To access the small plots of cotton, you have to make your way between the yellow lentil bushes that can rise up to 2 meters high. The earth is red, the dry grass creaks under the sole, and clusters of insects swirl in all directions. In this remote region of Odisha, an Indian state located southwest of Calcutta, the terrain is rugged by the hills of Niyamgiri, whose subsoil is known to harbor bauxite, coal, iron and manganese.
Akshaya Kumar Sahu says that the surrounding peaks, with their bluish profile, are “The kingdom of leopards and wild elephants”. This man, in his forties, has been piloting a food security program for almost four years which concerns 500 small landowners and about 50 landless peasants. It helps them improve their standard of living and reduce their impact on the environment by bringing them into the fair trade cotton sector.
A system which protects farmers from any loss-making sales, thanks to the respect of the minimum price guaranteed by the State. And which makes it possible to obtain a development bonus financed by textile brands in the form of license fees, on condition that the peasants come together in a cooperative and invest this money in collective projects (microcredit, irrigation, housing, education, health …). Provided, also, not to cultivate GMOs, to outlaw child labor and to respect all the conventions of the International Labor Organization relating to health and safety at work.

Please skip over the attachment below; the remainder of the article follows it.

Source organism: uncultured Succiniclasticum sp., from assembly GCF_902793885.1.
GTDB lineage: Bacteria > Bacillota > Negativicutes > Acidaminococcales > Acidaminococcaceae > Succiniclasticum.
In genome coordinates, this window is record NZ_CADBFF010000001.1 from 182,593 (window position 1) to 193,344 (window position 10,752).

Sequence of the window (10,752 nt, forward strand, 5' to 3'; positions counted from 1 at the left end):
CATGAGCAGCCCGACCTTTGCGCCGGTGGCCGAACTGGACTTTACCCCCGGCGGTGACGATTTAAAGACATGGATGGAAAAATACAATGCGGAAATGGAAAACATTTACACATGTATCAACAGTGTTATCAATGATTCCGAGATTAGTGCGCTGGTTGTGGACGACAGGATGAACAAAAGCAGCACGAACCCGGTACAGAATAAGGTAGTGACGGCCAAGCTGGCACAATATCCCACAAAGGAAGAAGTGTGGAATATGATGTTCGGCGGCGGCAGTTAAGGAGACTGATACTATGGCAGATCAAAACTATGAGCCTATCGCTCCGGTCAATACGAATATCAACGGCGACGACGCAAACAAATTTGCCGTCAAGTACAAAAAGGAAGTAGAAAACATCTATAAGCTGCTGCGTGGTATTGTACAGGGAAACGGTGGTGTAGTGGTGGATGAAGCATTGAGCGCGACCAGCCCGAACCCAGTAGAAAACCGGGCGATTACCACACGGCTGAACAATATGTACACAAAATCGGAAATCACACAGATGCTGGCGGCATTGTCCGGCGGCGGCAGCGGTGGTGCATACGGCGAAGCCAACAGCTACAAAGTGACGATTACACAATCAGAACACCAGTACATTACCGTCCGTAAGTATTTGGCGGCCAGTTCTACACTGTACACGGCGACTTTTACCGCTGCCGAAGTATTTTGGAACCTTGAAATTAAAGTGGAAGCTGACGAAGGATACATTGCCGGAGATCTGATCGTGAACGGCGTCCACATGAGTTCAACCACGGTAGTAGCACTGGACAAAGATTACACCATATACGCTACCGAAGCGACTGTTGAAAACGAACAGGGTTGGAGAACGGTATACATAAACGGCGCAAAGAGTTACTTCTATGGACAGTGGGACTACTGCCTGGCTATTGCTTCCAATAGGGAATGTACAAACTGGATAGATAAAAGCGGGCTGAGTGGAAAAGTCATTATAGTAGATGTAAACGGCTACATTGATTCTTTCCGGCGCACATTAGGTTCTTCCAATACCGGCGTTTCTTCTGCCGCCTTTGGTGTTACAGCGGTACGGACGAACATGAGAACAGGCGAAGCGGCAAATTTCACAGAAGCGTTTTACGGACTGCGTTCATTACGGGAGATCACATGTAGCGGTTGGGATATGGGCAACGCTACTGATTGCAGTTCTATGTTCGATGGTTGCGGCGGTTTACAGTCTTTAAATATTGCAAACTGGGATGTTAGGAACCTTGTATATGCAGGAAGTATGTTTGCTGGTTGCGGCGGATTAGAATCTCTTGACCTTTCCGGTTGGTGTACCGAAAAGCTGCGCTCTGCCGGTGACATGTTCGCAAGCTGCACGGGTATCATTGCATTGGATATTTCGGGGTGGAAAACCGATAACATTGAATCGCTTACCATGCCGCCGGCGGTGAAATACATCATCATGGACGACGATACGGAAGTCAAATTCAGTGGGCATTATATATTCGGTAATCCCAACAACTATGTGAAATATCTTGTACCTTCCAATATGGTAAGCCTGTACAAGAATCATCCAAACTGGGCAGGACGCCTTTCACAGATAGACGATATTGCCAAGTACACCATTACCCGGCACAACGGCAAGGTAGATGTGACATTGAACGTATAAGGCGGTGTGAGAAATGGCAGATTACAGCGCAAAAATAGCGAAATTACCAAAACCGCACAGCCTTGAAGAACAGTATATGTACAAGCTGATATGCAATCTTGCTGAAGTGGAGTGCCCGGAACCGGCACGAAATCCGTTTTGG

The Covid-19 epidemic, which continues to be in full swing in India, has posed serious cash flow problems due to the closures of clothing stores and the cancellations of orders in the textile industry. In early spring, farmers had no choice but to sell their cotton on the conventional market after the first lockdown was lifted, at ridiculously low prices.
But the fair trade system is making it possible for the moment to hold its own, thanks to development bonuses and free distributions of non-GMO cotton seeds for the 2020-2021 season.
A water-intensive culture
On the outskirts of Kanikupa village, where seventy farmers work, the women arrive at dawn. They are between 45 and 70 years old and spend their days unhooking from their delicate hands the white cotton wool that strews the fields scorched by the sun. The cotton, pearled with dew, lands in a fold of their sari, before joining large bags. One of the gatherers, who speaks the language of her tribe, the Khond, says she comes there “Eight hours a day after two kilometers of walking”, in order to be able to feed his three daughters. Another boasts of picking up “25 kilos of cotton per day”.
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